Unseasonably warm weather greeted racers showing up for Frosty’s Fat Bike Race series stop in Jasper, Alta, this year. With the warm weather replacing deep-freeze temperatures of years past, the new challenge for racer became managing soft snow conditions.
“Last year the challenge was figuring out how to ride in the really cold temperatures, so this year, having much warmer, friendlier conditions was a treat,” says Emma Maaranen, the women’s winner for Frosty’s Endurance XC race. Balmy conditions brought their own obstacles, though. “The snow was really deep and soft on some of the singletrack, so that was pretty slow in sections, but that’s part of the challenge,” Maaranen added, “It was a really good opportunity to work on not fighting with the snow, but to work with it. Once I got my head around that it was really great and I moved a lot more quickly.”
Maaranen’s zen-like approach to the tough conditions certainly helped. After a steady start, knowing the day could be longer than riders were expecting, the Bend, Ore. rider worked her way through the field to claim the $1,500 prize purse, equal for men and women. Sarah Robbins followed in second, with Erin Woodrow in third.
Not everyone was having as easy a time with the snow. A five km section of variable, but mostly soft, snow had racers off and walking as much as they rode their bike as they hunted for traction. Despite the addition of more “type two fun” than many were expecting, fantastic views and clear blue skies helped revive flagging spirits until the course returned to firmer ground.
Back on well-worn trails, it was game on. “At the end of the race we got to rally down some really sweet singletrack,” said Maaranen. After the tough middle section, she added, “It was really fast and you really appreciated it.”
Emma Maaranen (1st) and Sarah Robbins (2nd) on the Women's Abominable (Elite) podium
Matt Staneland (3rd), Mitchell Thomas (1st) and Geoff Montegue (3rd), Frosty's Men's Abominable podium
Whitney Wild (3rd), Olivia Yuel (1st), Jaylene Kemp (2nd) on the Women's Bigfoot (B) podium
Mike Langford (3rd), Gary Chambers (1st) and Dallas Hall (2nd) on the Men's Bigfoot podium
Lindsay Hemingson (3rd), Tari Kelly (1st), Katherine Barg (2nd) on the Women's Chilly podium
Jeff Pennington (3rd), Jean-Francois Bisaillon (1st) and Terry Hanas (2nd) on the Men's Chilly podium
Snow strategy – a game of tire pressure
On the men’s side, tight, three-way battle played out. Edmonton’s Mitchell Thomas and Provo, Utah’s Geoff Montegue took very different strategies in the race. Montegue chose to dump pressure down to just a hair above 1 PSI to deal with the soft conditions. Thomas opted for better rolling speed on the faster sections, even if it meant struggling through the soft parts. Close behind, Matt Staneland was chasing hard on his rented Kona, keeping both riders honest.
“We had a really good battle today,” Mitchell said after the race, “[Montegue] would get me on the climbs – he had a really good set-up with his bike and he was able to keep pedaling and maintain his momentum – and I would catch him when we cam to a flatter section or a downhill.”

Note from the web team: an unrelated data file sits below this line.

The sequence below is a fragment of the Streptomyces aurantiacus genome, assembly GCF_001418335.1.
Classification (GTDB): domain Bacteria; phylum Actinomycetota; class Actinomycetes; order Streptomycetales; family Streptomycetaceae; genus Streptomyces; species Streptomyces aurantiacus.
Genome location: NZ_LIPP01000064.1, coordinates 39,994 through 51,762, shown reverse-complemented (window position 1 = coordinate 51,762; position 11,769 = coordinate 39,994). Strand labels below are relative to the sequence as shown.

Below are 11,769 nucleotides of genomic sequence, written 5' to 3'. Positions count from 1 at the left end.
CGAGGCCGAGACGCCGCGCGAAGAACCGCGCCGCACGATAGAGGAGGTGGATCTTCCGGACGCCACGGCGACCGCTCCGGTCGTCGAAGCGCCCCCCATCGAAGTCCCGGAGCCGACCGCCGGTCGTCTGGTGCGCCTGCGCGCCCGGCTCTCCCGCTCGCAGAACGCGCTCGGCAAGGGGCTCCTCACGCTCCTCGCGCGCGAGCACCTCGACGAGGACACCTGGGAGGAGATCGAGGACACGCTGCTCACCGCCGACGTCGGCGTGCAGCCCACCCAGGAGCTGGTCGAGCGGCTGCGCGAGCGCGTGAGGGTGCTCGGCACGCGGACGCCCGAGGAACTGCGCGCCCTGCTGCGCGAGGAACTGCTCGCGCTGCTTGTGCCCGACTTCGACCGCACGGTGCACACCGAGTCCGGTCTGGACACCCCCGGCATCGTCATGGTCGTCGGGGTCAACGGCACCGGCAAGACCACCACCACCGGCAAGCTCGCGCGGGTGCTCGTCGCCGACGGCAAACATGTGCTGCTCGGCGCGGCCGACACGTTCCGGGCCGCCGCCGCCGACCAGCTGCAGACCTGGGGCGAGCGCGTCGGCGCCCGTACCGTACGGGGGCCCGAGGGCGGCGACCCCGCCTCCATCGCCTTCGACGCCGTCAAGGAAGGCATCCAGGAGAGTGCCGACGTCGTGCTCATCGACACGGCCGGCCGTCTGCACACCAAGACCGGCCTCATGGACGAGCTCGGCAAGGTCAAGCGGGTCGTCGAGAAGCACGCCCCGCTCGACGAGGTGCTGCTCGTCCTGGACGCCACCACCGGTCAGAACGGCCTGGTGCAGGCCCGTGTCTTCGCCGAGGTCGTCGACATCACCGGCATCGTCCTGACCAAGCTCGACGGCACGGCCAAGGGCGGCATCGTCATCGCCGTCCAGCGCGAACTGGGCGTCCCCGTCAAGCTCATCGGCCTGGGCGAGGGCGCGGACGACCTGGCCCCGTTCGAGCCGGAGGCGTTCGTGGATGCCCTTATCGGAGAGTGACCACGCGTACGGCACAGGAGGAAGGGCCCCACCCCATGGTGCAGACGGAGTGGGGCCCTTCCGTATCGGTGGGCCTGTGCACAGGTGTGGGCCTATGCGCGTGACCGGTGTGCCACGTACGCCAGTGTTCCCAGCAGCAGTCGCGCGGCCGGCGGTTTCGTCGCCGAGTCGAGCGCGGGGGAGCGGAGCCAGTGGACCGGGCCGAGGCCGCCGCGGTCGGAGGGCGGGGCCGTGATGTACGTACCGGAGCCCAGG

Using the lower pressure to his advantage, Montegue built up nearly a one minute advantage through the middle, slower section of course. With a long descent to the finish, though, it was Thomas’ strategy that ended up paying off. He rolled back to, and past the Utah rider to take the win, and $1,500 prize in the men’s race. Montegue held on for second, with Staneland finishing third.
“It was a very difficult day, conditions were challenging,” said Thomas of his winning ride. He might have had a little local’s knowledge on his side too. “I grew up in Hinton, so I’m familiar with the Jasper area, but I haven’t been back in about 10 years, so it was a really good experience.”
Surviving the soft
So what was the trick to surviving Jasper’s energy sapping soft snow? Whether you were at the front or just looking to make it to the finish, there was a common theme. A mix of strategy, decision-making, and attitude was the best way to make it through the day.
“If I would really slow down and focus on my balance, I could ride a lot of the soft snow,” Maaranen told me after the race, “But I had to let go of trying to go fast and just focus on moving on the pedals.”
When that wasn’t working, it was time to switch tactics, she continued. “If I could ride, it was faster than walking, but as soon as I know I was going to be getting on and off, the steady path of walking was the best.”
Eric from Cranbrook and Sheldon from Lloydminster had a similar approach. “I forced myself to try ride more sections, and learn how to deal with the snow,” Sheldon said, “and I started catching guys.” Riding wasn’t always easy, though. ‘You want to be barely holding onto the handlebars, just letting the bike take you,” Eric starts, with Sheldon jumping in “But instead you’re just fighting it, and you’re arm’s are all tense.”
Which brings us to attitude. “I flipped right over a bank,” Sheldon says, both laughing, “I knew I was going, so I unclipped and jumped and just picked a spot to land. I looked back up, and my bike was just sitting there at the top.” “Like it was just waiting for you,” Eric adds.
Near the end of a 5km stretch of soft, tractionless singletrack, racers popped out onto the edge of Pyramid Bench into this incredible view. Despite being several hours into the race, riders were all smiles
Earlier in the day, just entering the singletrack with Pyramid Mountain behind them as racers crossed a small lake
Finding the bright side of being forced to foot while fighting for a win isn’t always easy, but Maaranen was making the most of it. “When you’re walking, of course, you had the view to check out and you get to chat with other riders and we’d work through the snow together.”
“You can’t finish that race without a smile,” Eric agrees. “Regardless what you went through in the tougher parts, it was so sweet.”